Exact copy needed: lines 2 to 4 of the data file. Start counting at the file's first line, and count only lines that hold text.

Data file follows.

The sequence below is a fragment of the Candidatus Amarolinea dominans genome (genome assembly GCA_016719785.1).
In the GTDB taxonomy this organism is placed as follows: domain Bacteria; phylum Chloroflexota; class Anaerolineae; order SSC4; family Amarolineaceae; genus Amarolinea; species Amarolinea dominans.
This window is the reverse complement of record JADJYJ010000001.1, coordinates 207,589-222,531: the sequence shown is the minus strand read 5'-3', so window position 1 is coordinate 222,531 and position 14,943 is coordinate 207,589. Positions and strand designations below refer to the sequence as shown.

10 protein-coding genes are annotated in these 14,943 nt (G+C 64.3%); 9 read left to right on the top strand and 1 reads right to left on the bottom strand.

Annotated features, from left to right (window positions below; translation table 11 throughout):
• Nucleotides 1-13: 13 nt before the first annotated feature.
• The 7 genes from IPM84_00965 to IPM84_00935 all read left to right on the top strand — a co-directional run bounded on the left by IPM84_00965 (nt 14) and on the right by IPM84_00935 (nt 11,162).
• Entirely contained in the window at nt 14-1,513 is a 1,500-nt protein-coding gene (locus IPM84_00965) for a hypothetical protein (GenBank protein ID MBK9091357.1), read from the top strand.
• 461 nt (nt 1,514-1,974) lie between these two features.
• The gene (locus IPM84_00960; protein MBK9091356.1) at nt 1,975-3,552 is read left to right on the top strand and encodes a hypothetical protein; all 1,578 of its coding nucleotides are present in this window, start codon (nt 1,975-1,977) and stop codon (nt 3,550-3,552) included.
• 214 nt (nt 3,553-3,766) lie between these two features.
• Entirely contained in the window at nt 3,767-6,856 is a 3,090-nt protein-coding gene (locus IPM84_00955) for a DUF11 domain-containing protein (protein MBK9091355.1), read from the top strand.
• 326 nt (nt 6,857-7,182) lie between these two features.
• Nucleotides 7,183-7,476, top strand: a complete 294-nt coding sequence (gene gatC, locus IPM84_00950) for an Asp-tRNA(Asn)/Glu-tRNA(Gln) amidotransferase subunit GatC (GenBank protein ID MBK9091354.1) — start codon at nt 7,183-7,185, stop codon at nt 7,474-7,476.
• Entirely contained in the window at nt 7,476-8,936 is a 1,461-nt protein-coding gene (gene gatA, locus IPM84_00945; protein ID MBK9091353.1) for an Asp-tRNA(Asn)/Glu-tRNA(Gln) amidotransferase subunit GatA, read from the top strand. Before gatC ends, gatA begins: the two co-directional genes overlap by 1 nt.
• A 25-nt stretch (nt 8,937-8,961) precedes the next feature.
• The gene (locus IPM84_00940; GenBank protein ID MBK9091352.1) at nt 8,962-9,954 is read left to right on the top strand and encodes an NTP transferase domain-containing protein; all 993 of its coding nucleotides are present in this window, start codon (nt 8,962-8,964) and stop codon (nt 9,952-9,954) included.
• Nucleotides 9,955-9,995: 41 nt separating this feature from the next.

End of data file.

In the GTDB taxonomy this organism is placed as follows: domain Bacteria; phylum Chloroflexota; class Anaerolineae; order SSC4; family Amarolineaceae; genus Amarolinea; species Amarolinea dominans.
This window is the reverse complement of record JADJYJ010000001.1, coordinates 207,589-222,531: the sequence shown is the minus strand read 5'-3', so window position 1 is coordinate 222,531 and position 14,943 is coordinate 207,589. Positions and strand designations below refer to the sequence as shown.

10 protein-coding genes are annotated in these 14,943 nt (G+C 64.3%); 9 read left to right on the top strand and 1 reads right to left on the bottom strand.